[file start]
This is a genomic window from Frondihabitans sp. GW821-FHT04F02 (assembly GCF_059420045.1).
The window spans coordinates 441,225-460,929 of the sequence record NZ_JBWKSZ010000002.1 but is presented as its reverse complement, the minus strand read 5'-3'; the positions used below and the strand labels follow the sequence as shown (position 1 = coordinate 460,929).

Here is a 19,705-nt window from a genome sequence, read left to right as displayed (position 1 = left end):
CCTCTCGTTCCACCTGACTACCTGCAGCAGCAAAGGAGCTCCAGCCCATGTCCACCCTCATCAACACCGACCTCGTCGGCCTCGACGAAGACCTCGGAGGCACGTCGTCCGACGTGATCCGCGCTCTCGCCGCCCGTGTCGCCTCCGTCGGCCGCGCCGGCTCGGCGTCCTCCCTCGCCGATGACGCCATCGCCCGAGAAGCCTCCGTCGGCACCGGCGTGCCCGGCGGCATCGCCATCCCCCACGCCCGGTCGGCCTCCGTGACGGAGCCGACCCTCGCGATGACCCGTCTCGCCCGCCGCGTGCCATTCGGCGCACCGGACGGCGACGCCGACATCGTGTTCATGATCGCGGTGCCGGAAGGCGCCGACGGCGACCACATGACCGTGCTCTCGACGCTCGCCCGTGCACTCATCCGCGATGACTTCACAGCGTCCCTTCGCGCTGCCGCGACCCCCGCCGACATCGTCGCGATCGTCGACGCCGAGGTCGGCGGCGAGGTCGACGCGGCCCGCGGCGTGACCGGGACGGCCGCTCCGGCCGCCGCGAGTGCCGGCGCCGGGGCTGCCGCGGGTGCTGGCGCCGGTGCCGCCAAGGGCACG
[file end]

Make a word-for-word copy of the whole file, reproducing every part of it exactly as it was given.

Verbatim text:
This is a genomic window from Frondihabitans sp. GW821-FHT04F02 (assembly GCF_059420045.1).
The window spans coordinates 441,225-460,929 of the sequence record NZ_JBWKSZ010000002.1 but is presented as its reverse complement, the minus strand read 5'-3'; the positions used below and the strand labels follow the sequence as shown (position 1 = coordinate 460,929).

Here is a 19,705-nt window from a genome sequence, read left to right as displayed (position 1 = left end):
CCTCTCGTTCCACCTGACTACCTGCAGCAGCAAAGGAGCTCCAGCCCATGTCCACCCTCATCAACACCGACCTCGTCGGCCTCGACGAAGACCTCGGAGGCACGTCGTCCGACGTGATCCGCGCTCTCGCCGCCCGTGTCGCCTCCGTCGGCCGCGCCGGCTCGGCGTCCTCCCTCGCCGATGACGCCATCGCCCGAGAAGCCTCCGTCGGCACCGGCGTGCCCGGCGGCATCGCCATCCCCCACGCCCGGTCGGCCTCCGTGACGGAGCCGACCCTCGCGATGACCCGTCTCGCCCGCCGCGTGCCATTCGGCGCACCGGACGGCGACGCCGACATCGTGTTCATGATCGCGGTGCCGGAAGGCGCCGACGGCGACCACATGACCGTGCTCTCGACGCTCGCCCGTGCACTCATCCGCGATGACTTCACAGCGTCCCTTCGCGCTGCCGCGACCCCCGCCGACATCGTCGCGATCGTCGACGCCGAGGTCGGCGGCGAGGTCGACGCGGCCCGCGGCGTGACCGGGACGGCCGCTCCGGCCGCCGCGAGTGCCGGCGCCGGGGCTGCCGCGGGTGCTGGCGCCGGTGCCGCCAAGGGCACG